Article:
By Stephen Kingsnorth

As a tourist board inspector,
the closing hour approaching fast,
pottering in the garden centre,
I saw another in the crowd -
God wandering amongst the shades.
 
At gate closure, the lock-up time,
I saw her in the coffee shop,
chatting with the sweat-cooking staff,
those table-waiting, poorly paid,
dependant on those meagre tips.
 
Next day I watched her closely by
the display of tools - forks, hoes, rakes,
studied as if she knew the trade;
at water-garden, marginals -
she wanted to spend time with these.
 
Then purposeful she marched through aisles,
cacti, bird baths, the flap of wings,
bold signs announcing when chez nous
and, meeting friends by barbecues,
she talked and laughed, cried, spinning tales.
 
Itinerary, the nursery,
she seemed to speak with sapling growth;
strong tapping roots their long response,
as later visits came to prove –
foundations outlast flashy tops.
 
Where a clay model had been dropped
she, broom-armed handler, cleared the mess,
re-directing signs suggesting
a favourable wiser route,
though better paths, so many thought.
 
The ways of ancient craft for sale,
with black cats dancing through the night -
the mistletoe, holly sprigs, and
popular, always, Christmas rose –
apparently, her interest slight.
 
With baskets, the food-hall, pile-lined,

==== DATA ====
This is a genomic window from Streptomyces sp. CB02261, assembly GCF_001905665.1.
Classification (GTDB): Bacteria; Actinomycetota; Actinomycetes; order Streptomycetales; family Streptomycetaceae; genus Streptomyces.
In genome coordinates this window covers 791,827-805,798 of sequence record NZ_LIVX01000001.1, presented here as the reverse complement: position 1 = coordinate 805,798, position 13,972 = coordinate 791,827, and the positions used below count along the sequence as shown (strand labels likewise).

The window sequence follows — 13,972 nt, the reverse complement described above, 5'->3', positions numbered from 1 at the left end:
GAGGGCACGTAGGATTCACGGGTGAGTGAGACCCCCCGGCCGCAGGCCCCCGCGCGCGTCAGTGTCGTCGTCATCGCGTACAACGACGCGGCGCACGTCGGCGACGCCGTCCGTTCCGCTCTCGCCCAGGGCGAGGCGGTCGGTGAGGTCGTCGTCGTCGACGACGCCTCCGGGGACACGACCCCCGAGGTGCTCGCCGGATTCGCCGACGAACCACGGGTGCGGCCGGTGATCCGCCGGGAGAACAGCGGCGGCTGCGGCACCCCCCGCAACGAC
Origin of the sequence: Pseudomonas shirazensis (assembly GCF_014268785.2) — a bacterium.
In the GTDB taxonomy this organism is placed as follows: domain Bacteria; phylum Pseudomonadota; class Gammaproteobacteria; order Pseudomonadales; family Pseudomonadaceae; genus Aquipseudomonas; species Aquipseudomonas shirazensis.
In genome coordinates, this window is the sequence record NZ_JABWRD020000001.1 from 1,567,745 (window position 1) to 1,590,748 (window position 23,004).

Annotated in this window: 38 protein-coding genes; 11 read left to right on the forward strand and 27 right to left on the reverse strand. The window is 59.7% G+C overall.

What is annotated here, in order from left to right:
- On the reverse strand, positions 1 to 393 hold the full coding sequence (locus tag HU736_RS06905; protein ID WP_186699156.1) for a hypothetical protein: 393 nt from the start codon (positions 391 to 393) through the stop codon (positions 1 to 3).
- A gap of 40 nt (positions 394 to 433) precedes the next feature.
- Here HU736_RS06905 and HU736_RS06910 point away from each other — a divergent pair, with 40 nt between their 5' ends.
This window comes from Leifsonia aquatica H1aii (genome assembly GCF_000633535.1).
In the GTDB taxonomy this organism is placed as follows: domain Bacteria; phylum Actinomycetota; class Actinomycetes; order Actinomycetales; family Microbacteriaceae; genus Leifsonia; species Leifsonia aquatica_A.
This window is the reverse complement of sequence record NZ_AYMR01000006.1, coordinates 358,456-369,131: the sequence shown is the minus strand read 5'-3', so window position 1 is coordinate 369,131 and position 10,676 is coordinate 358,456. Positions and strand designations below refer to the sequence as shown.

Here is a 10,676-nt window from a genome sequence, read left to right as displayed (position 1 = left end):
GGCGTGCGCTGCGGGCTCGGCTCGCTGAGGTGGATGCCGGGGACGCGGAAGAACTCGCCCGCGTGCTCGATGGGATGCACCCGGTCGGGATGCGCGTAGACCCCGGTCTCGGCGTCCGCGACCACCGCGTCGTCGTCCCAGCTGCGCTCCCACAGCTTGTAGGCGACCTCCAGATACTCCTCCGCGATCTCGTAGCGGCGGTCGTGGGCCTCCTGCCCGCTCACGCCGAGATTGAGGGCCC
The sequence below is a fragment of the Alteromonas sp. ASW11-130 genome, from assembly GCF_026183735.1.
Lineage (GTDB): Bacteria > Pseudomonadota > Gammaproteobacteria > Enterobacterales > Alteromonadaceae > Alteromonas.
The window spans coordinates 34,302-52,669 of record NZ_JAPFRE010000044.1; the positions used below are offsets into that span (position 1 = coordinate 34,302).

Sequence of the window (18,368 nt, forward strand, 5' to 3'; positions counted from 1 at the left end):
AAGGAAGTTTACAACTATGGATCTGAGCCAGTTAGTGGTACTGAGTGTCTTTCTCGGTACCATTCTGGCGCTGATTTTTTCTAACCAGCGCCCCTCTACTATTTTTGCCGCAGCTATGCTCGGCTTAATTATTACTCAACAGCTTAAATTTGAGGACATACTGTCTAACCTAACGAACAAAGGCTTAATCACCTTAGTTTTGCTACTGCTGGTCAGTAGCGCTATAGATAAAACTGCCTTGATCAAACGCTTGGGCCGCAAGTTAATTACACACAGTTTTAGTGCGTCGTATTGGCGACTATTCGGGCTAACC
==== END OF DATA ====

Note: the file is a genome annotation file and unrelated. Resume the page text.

top-filled with flat-breads, pittas too;
both new and vintage wine for sale -
she sat and drank, ate party food,
life and soul, if unorthodox.
 
Near the café, with lake-side crowds,
its chair-lines organised in rows,
were picnic tables, laden, spread;
the menu there was bring-your-own -
she thanked the lad for fish-paste shared.
 
As she catalogued I observed
the seed packs on revolving stand,
with germination guaranteed -
providing the bird seed is bought,
ensuring beak pecks kept away.
 
The seed-bed of receptive tilth -
not thinnest soil or pebble-dash,
buy potting compost ready mixed!
as though John Innes better soil
than the good earth and digging turf.
 
The show of spring buds held her eye,
and Lenten blooms, the passion flowers,
with glowing Easter lilies’ show -
without regard for calendar -
no longer, waiting, garden truth.
 
At fascination shown, concerned,
she noted latest strategies,
the air-sniff-flickers of their tongues,
in the serpent vivarium,
where curling snakes dared twisting trees.
 
Scented candles she avenued,
pomanders caught some interest,
essential oils, the perfumed stuff;
and cards of greeting, get well soon,
her smiling, though, brought sooner health.
 
She knew of clay pots, incense sticks,
the glass-house shrubs, olive and date,
herb rows of hyssop, spices, mixed,
crown of thorns, alabaster jars:
I saw her tag ‘Head Gardener’.
 
Amongst the Krishna dancing folk
with saffron swathes, and gentle sways
she smiled upon their cymbal Lord,
banyan, peach trees, and Tulsi herbs,
winged spindle, each to own their god.
 

Stephen Kingsnorth (Cambridge M.A., English & Religious Studies), retired to Wales from ministry in the Methodist Church, has had over 170 pieces published by on-line poetry sites, including Academy of the Heart and Mind, printed journals and anthologies.  https://poetrykingsnorth.wordpress.com/  

One thought on “The Eden Project

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